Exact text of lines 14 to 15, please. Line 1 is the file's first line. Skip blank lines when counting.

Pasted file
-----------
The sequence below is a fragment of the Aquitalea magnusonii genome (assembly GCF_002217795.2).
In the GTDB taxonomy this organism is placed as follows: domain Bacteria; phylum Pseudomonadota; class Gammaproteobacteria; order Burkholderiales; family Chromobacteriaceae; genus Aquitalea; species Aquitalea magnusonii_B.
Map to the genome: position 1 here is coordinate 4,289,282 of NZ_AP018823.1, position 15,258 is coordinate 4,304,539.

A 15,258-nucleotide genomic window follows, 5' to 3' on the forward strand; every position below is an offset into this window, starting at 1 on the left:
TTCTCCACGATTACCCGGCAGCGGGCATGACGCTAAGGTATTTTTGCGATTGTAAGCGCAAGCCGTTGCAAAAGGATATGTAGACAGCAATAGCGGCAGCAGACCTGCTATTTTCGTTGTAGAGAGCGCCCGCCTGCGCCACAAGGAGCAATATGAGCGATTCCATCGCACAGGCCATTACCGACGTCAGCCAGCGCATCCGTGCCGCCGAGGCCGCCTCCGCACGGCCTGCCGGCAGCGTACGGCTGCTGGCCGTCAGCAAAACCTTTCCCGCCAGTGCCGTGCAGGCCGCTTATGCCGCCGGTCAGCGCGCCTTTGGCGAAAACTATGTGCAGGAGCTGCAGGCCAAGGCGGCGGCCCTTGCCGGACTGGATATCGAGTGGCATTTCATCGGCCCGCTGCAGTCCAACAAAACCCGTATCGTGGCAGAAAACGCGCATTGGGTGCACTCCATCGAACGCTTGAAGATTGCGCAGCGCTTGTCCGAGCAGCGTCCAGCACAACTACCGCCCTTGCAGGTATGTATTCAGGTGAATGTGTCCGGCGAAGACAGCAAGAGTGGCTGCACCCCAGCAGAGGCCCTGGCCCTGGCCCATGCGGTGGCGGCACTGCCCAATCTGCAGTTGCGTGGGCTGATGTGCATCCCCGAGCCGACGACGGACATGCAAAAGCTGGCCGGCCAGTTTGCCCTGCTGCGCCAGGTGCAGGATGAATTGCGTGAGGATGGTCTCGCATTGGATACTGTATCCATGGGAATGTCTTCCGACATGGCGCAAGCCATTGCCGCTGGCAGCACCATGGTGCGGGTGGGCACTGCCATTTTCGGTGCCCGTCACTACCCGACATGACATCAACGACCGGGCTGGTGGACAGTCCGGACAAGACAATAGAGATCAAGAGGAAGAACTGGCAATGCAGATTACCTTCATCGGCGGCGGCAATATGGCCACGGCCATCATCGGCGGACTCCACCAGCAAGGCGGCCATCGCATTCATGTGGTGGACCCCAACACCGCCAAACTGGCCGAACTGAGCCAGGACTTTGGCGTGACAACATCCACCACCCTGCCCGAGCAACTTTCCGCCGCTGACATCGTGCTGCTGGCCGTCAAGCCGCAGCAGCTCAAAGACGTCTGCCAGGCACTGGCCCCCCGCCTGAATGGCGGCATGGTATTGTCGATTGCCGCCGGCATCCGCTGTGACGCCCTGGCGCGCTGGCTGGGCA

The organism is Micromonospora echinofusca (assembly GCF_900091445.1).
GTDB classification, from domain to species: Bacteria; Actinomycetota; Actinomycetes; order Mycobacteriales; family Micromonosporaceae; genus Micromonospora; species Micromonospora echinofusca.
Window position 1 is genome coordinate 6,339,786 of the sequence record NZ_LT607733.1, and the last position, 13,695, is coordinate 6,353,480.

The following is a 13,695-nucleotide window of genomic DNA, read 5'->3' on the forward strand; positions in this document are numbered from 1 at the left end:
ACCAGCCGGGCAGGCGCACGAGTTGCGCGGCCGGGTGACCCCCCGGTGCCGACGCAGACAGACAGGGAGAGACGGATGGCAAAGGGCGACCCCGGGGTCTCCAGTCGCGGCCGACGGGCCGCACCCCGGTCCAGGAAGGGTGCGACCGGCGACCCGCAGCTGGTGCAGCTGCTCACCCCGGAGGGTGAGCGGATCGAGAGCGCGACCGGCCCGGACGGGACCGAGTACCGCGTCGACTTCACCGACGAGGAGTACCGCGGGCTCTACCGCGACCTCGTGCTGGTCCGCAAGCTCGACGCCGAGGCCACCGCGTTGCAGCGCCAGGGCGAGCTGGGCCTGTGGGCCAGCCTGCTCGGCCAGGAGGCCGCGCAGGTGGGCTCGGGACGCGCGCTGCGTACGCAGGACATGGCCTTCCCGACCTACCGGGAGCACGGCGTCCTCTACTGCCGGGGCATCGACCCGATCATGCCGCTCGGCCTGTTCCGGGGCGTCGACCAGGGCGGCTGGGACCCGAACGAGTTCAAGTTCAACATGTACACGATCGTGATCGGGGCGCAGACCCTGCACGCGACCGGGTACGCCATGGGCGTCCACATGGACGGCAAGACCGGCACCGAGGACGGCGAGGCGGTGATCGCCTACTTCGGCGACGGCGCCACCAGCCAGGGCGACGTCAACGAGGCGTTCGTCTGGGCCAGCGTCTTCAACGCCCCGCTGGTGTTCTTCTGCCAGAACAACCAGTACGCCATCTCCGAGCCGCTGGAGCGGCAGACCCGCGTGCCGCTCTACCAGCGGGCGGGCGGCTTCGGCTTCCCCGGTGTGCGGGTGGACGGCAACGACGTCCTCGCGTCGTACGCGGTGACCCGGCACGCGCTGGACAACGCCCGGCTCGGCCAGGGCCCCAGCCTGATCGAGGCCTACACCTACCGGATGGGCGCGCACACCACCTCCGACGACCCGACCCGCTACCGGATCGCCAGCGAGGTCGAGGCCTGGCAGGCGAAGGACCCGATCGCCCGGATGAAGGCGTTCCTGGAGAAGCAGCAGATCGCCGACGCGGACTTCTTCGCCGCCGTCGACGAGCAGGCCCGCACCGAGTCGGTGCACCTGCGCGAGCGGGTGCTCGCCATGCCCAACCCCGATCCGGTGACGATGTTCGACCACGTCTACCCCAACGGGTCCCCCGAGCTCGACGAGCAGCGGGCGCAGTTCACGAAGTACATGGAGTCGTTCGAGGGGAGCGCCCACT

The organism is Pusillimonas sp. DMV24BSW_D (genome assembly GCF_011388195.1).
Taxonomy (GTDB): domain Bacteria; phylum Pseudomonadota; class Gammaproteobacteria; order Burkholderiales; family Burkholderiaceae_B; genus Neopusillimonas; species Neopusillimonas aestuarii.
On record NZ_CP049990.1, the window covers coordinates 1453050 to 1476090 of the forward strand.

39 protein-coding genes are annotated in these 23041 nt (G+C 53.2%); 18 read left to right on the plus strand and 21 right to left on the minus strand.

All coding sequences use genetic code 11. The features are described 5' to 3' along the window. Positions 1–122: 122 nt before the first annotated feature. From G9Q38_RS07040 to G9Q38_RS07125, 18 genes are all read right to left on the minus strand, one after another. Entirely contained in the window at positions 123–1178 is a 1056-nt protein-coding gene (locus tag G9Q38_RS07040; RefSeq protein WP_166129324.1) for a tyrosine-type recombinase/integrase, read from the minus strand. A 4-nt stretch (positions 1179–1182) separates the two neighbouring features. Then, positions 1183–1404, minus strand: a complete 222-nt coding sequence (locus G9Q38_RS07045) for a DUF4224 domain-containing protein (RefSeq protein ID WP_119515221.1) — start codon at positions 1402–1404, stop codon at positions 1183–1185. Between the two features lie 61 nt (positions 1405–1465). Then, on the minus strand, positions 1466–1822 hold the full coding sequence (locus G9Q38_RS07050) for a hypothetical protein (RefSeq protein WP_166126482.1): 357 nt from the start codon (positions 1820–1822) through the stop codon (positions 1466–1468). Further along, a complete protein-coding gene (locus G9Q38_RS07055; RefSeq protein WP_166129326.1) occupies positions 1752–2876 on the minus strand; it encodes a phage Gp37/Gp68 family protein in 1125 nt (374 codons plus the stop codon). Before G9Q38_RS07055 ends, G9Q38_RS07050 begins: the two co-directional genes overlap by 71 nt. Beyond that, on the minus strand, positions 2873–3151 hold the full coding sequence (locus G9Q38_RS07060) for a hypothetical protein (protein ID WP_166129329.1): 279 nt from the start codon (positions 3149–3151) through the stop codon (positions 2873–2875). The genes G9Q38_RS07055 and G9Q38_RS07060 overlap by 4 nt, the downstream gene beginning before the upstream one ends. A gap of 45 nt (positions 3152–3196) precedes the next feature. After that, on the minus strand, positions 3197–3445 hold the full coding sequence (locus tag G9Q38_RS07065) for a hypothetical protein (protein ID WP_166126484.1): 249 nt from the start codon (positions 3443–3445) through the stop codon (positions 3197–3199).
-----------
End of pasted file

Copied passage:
39 protein-coding genes are annotated in these 23041 nt (G+C 53.2%); 18 read left to right on the plus strand and 21 right to left on the minus strand.

All coding sequences use genetic code 11. The features are described 5' to 3' along the window. Positions 1–122: 122 nt before the first annotated feature. From G9Q38_RS07040 to G9Q38_RS07125, 18 genes are all read right to left on the minus strand, one after another. Entirely contained in the window at positions 123–1178 is a 1056-nt protein-coding gene (locus tag G9Q38_RS07040; RefSeq protein WP_166129324.1) for a tyrosine-type recombinase/integrase, read from the minus strand. A 4-nt stretch (positions 1179–1182) separates the two neighbouring features. Then, positions 1183–1404, minus strand: a complete 222-nt coding sequence (locus G9Q38_RS07045) for a DUF4224 domain-containing protein (RefSeq protein ID WP_119515221.1) — start codon at positions 1402–1404, stop codon at positions 1183–1185. Between the two features lie 61 nt (positions 1405–1465). Then, on the minus strand, positions 1466–1822 hold the full coding sequence (locus G9Q38_RS07050) for a hypothetical protein (RefSeq protein WP_166126482.1): 357 nt from the start codon (positions 1820–1822) through the stop codon (positions 1466–1468). Further along, a complete protein-coding gene (locus G9Q38_RS07055; RefSeq protein WP_166129326.1) occupies positions 1752–2876 on the minus strand; it encodes a phage Gp37/Gp68 family protein in 1125 nt (374 codons plus the stop codon). Before G9Q38_RS07055 ends, G9Q38_RS07050 begins: the two co-directional genes overlap by 71 nt. Beyond that, on the minus strand, positions 2873–3151 hold the full coding sequence (locus G9Q38_RS07060) for a hypothetical protein (protein ID WP_166129329.1): 279 nt from the start codon (positions 3149–3151) through the stop codon (positions 2873–2875). The genes G9Q38_RS07055 and G9Q38_RS07060 overlap by 4 nt, the downstream gene beginning before the upstream one ends. A gap of 45 nt (positions 3152–3196) precedes the next feature. After that, on the minus strand, positions 3197–3445 hold the full coding sequence (locus tag G9Q38_RS07065) for a hypothetical protein (protein ID WP_166126484.1): 249 nt from the start codon (positions 3443–3445) through the stop codon (positions 3197–3199).